Smart investors have booked big profits by investing overseas over the past several years. Yet there's increasing evidence that the global boom may be coming to an end -- at least for now.

Foreign markets have left the U.S. in the dust in recent years. Developed countries such as Germany have seen strong performance since 2003, while emerging markets such as those in India and Brazil have brought home huge profits, with returns around 30% annually in the past five years.

Yet this year, that string of strong results has started to waver. Just take a look at how much less impressive some popular international stock indexes have been:



YTD Return

United States

S&P 500





Great Britain

FTSE 100



Nikkei 225



Shanghai Composite



Bombay Sensex





Source: The Economist. YTD returns are through Aug. 6.

Even Brazil, with its small positive return, hasn't been completely immune from the downturn. While the S&P has risen by more than 5% in the past month, Brazil's markets lost nearly 10%.

So if you have money to invest right now, is it too late to catch part of the impressive global-stock boom that you missed out on? Or is the latest downturn a buying opportunity that you can't afford to pass up?

Commodities and emerging markets
Much of the blame for the lagging international markets falls on the recent pullbacks in hot sectors such as oil, precious metals, and other commodities. In recent weeks, oil has dropped from its highs near $150 per barrel to around $115. Similarly, gold, which traded above $1,000 per ounce briefly, now fetches less than $830.

Those drops have a direct impact on shares of global stocks -- especially those in emerging markets, many of which have benefited greatly from the natural-resources boom. With the help of our Motley Fool CAPS screening tool, let's look at just a few international companies that have seen tough times in the past month or so:


CAPS Rating (Out of 5)

4-Week Return

Petroleo Brasileiro (NYSE:PBR)



PotashCorp (NYSE:POT)



Rio Tinto (NYSE:RTP)






BHP Billiton (NYSE:BHP)



Source: Motley Fool CAPS.

Meanwhile, a trend that has strongly supported international stock prices has shown signs of reversing: The U.S. dollar has strengthened considerably in recent weeks, as the euro dropped from as high as $1.60 to below $1.50 in yesterday's trading. Just as the falling dollar in recent years made earnings of foreign companies more valuable in dollar terms, a stronger dollar means that even if a stock rises in foreign-currency terms, its value for U.S. investors may actually drop.

Learning the hard way
If you've had experience with market booms and busts in the past, you know that hard-fought gains that take years to earn often disappear in a very short time. That's a lesson Chinese investors are learning firsthand: China's market has lost all of its 2007 gains in its recent swoon.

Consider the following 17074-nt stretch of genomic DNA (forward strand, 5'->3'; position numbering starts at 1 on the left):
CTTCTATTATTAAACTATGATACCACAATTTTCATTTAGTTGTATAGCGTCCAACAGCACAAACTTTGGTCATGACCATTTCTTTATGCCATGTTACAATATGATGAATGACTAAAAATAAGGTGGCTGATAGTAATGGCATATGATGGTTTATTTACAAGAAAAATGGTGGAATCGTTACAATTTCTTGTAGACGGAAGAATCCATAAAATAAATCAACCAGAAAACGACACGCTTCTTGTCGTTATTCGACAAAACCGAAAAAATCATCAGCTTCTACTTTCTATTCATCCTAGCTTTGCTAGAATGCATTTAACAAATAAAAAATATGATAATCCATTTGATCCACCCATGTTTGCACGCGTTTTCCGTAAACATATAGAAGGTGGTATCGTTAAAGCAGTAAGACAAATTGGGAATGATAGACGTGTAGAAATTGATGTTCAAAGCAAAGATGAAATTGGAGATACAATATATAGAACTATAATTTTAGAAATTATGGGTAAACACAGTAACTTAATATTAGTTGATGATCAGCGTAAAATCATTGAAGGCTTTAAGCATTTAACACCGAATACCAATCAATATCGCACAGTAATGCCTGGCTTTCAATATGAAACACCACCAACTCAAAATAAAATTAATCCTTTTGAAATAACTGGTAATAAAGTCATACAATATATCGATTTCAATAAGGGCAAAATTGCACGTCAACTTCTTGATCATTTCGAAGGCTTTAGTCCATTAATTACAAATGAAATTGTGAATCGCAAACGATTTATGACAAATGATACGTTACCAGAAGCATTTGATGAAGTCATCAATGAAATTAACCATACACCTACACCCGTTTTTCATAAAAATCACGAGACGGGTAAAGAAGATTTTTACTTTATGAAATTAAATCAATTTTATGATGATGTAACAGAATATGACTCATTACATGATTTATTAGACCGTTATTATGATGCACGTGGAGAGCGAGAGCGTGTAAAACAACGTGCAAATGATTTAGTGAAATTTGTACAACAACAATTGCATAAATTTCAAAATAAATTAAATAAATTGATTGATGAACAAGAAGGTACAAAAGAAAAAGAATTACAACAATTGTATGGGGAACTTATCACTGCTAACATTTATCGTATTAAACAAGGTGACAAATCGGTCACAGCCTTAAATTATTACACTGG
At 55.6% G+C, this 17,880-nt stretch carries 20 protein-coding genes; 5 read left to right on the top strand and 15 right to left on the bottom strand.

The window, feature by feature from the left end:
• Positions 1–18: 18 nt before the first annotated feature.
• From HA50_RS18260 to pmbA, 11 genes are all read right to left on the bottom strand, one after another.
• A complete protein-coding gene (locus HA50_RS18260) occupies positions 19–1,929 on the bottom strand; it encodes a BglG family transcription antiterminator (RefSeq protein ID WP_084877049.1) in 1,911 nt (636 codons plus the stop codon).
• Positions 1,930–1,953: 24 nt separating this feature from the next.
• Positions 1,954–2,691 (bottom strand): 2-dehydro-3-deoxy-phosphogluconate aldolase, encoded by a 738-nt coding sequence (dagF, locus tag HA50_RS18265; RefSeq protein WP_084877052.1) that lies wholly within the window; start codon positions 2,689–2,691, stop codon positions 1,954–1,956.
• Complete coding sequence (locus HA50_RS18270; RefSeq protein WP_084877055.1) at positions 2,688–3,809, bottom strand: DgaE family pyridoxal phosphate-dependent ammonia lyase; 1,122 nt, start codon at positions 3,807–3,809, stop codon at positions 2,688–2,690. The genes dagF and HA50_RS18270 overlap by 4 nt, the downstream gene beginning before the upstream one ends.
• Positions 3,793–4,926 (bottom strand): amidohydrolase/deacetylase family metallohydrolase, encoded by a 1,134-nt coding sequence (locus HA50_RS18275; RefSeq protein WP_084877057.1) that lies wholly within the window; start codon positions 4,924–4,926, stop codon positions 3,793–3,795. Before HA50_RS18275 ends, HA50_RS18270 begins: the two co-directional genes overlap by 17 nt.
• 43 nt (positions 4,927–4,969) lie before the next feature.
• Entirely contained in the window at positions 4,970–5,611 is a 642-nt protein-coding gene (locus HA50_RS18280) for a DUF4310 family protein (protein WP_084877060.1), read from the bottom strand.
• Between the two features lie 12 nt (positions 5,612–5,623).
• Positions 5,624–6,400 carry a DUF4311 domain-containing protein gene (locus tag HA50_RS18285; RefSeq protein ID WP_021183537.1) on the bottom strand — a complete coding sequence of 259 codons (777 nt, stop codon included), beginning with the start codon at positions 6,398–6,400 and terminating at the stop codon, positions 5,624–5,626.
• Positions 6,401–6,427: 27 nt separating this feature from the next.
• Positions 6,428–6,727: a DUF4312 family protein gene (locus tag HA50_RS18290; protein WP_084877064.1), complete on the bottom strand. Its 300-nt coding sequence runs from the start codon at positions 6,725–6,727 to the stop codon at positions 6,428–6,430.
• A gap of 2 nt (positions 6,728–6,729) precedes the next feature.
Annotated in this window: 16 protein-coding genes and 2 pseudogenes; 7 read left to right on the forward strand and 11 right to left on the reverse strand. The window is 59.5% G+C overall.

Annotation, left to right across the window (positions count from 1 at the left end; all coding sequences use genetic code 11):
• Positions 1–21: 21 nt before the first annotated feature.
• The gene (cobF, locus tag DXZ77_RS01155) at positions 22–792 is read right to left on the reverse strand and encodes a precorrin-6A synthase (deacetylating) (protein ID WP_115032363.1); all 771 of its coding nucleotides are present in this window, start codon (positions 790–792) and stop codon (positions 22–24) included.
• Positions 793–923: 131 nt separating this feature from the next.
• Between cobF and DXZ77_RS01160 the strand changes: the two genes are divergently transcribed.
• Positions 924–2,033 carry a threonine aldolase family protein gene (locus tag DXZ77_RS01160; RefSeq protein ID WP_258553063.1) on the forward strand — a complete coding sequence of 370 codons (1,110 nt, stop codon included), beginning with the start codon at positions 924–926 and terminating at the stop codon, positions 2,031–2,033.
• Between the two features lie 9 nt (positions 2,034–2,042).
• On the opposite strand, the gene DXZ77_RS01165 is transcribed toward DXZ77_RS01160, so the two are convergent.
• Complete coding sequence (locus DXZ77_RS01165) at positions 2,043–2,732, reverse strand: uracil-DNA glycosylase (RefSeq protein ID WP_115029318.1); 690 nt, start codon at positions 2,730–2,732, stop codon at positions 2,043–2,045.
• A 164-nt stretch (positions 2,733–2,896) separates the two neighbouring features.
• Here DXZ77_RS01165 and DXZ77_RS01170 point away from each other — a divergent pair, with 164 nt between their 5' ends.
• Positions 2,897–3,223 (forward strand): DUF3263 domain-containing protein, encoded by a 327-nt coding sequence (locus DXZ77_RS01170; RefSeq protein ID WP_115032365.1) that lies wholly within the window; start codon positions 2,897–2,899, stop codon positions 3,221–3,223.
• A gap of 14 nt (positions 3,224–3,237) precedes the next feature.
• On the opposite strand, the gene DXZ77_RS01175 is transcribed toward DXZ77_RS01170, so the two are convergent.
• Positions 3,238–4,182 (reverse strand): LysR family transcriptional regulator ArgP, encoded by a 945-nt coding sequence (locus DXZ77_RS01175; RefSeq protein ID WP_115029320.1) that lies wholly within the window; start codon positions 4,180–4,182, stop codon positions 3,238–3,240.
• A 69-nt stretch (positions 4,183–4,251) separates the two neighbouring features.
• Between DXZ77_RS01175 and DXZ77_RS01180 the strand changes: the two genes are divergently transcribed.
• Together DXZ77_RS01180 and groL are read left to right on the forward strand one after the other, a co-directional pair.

And if you think any market drop is automatically a good buying opportunity, ask Japanese investors how they feel -- 18 years after hitting all-time highs, the Nikkei still languishes at barely a third of its former levels. Or you could ask investors in companies such as Yahoo! (NASDAQ:YHOO) and F5 Networks (NASDAQ:FFIV), which both trade at just a fraction of their highs during the tech bubble in 2000.

Why overseas markets will be long-term winners
There's no doubt that international markets are facing difficult challenges. After years of strong economic activity, emerging-market countries must successfully deal with inflationary pressures and the threat of overheating economies. Similarly, developed countries must adopt policies that reconcile their own local interests with the negative effects that a U.S. economic slowdown would have on the global economy. That's a balancing act in which even the most experienced finance experts could easily fail.

The main question for international investors is whether foreign countries have the experience and discipline to address and overcome these challenges. Although using the experiences of developed countries may help younger economies avoid mistakes, the increasingly interdependent global economy will force the world's top economic powers to cooperate to solve problems. Whether they will is anyone's guess.

Yet just as the U.S. has always managed to pull itself through tough times, international markets should recover in time. Although recent declines serve as a useful reminder that stock investing always involves risk, the huge potential of global stocks makes them very attractive at current levels. Stocks could easily fall further, but in the long run, investors who have the nerve to buy into weakness will probably earn strong returns well into the future.

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